I am reading, nay absorbing a wonderful book right now.
This book is a celebration of the incredible beauty of the parts of trees that very often go unnoticed, like a new leaf unfurling, bark texture, flowers and tell-tale leaf scars on twigs.
Author Nancy Ross Hugo and photographer Robert Llewellyn are advocates for 'intimate tree viewing'. "To my mind, the biggest reward of intimate tree watching is learning to appreciate the vitality of trees. Because trees are big and essentially stationary, there is tendency to view them almost like monuments- impressive but inanimate... Not so when you are actively observing growing buds, flowers, fruits and other tree traits that take less time than a trunk to develop."
This kind of close watching allows the viewer to develop a very deep, personal understanding of the trees around them, like getting to know an old friend or lover over the years. One sees the inner workings, habits and traits of the trees and it's impossible to be left unmoved or untouched.
"Look carefully, for example, at the hair, veins, pores and other wildly vivifying tree characteristics captured in the photographs in this book, and you'll never see a tree in the same way again." And it's true, the photographs are just stunning. I can't get enough of them. The video at the end of the post details the techniques used to achieve the exceptional clarity and quality of the photos.
One of the assignments for my permaculture course was a nature awareness exercise. I had to choose a spot in nature and regularly visit that spot, spending 15 minutes each time observing the space and then recording my observations in a formal journal entry. I picked one of the catalpas growing in the park behind my house.
After the first few observations I wondered if I should have picked a larger area rather than just one tree. But as I circled the tree I kept getting closer and closer to it and looking at smaller and smaller details. I noticed the velvety hairs on the underside of the leaves and which parts of the trunk got wet or stayed dry in the rain. I noticed all the insects on the bark- mostly ants and ladybugs. Finally, on one of my last observations I watched a wasp as it slowly settled into one of the deep grooves in the bark. Following up on my observation, I learned that queen wasps will leave the colony in the fall and find a place to overwinter, often in the bark of trees.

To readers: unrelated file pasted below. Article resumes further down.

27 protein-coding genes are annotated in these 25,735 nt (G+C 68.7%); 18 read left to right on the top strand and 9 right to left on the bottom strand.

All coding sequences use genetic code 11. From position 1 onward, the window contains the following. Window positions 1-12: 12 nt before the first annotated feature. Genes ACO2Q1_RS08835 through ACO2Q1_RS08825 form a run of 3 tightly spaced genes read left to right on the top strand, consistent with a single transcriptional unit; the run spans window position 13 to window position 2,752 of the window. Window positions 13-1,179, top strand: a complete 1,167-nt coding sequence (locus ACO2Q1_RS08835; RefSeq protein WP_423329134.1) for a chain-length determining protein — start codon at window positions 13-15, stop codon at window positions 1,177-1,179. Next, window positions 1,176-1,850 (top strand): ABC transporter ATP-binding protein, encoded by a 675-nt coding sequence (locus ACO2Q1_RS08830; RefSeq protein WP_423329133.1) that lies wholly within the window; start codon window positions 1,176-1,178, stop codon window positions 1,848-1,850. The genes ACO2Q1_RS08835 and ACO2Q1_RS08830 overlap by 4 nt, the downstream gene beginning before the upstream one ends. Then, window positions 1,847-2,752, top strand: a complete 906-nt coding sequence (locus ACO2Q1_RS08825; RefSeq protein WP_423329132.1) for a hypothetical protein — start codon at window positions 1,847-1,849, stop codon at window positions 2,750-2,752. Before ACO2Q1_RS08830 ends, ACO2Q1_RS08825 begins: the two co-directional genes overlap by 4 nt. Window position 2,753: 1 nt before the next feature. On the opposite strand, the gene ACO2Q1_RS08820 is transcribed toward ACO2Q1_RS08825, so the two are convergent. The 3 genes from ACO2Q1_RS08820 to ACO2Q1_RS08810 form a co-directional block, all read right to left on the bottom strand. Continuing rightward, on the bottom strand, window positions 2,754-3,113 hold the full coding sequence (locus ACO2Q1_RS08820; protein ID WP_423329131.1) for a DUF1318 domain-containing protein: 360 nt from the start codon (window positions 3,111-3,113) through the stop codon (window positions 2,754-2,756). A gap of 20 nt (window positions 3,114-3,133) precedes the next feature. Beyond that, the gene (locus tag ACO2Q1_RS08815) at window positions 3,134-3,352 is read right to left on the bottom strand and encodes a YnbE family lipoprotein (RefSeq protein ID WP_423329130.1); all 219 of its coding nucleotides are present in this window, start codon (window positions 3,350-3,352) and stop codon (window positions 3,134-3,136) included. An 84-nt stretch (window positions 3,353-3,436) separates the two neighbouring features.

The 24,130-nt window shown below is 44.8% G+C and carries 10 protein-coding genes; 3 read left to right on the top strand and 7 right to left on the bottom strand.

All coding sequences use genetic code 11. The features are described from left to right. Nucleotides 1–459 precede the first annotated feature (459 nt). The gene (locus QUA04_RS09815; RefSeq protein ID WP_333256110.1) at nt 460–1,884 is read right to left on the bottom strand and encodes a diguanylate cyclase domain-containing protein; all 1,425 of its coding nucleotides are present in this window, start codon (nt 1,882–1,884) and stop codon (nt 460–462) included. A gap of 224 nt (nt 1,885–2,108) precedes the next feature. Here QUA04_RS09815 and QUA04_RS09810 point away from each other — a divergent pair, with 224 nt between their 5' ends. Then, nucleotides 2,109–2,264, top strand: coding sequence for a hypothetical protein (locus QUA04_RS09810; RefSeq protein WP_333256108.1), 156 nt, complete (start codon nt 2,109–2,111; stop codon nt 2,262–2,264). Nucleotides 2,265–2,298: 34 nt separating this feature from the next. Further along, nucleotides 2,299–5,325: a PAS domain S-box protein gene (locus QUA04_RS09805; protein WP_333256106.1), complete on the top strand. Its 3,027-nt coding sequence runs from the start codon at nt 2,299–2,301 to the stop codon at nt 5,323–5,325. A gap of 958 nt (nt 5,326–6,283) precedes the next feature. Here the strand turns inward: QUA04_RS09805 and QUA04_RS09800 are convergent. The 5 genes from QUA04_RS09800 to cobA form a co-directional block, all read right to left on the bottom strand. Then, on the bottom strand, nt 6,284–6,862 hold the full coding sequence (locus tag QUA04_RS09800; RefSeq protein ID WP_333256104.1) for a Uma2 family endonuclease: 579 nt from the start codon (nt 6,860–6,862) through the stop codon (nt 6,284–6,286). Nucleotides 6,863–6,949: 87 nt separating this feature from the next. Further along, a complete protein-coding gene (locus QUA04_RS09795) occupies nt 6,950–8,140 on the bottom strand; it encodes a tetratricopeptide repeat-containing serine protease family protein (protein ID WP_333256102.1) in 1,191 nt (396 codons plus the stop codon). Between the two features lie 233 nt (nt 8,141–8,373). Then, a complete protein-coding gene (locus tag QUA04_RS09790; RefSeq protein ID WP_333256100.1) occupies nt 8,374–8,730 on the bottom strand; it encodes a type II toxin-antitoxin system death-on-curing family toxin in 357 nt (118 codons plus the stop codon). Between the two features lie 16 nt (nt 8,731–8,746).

I can't tell you how magical it felt to witness that scene and gain that little piece of understanding. Something that I already generally knew: trees are homes to creatures, took on a new meaning for me. Bark is shelter.
Hugo and Llewellyn write that their "goal in creating the book was to get people outdoors searching for tree phenomena like the ones we observed, because what is startling in Bob's photographs is infinitely more inspiring outdoors, where it can be appreciated in context and with all the senses. And it is in the process of discovering these phenomena in nature that the real joy of tree-watching resides."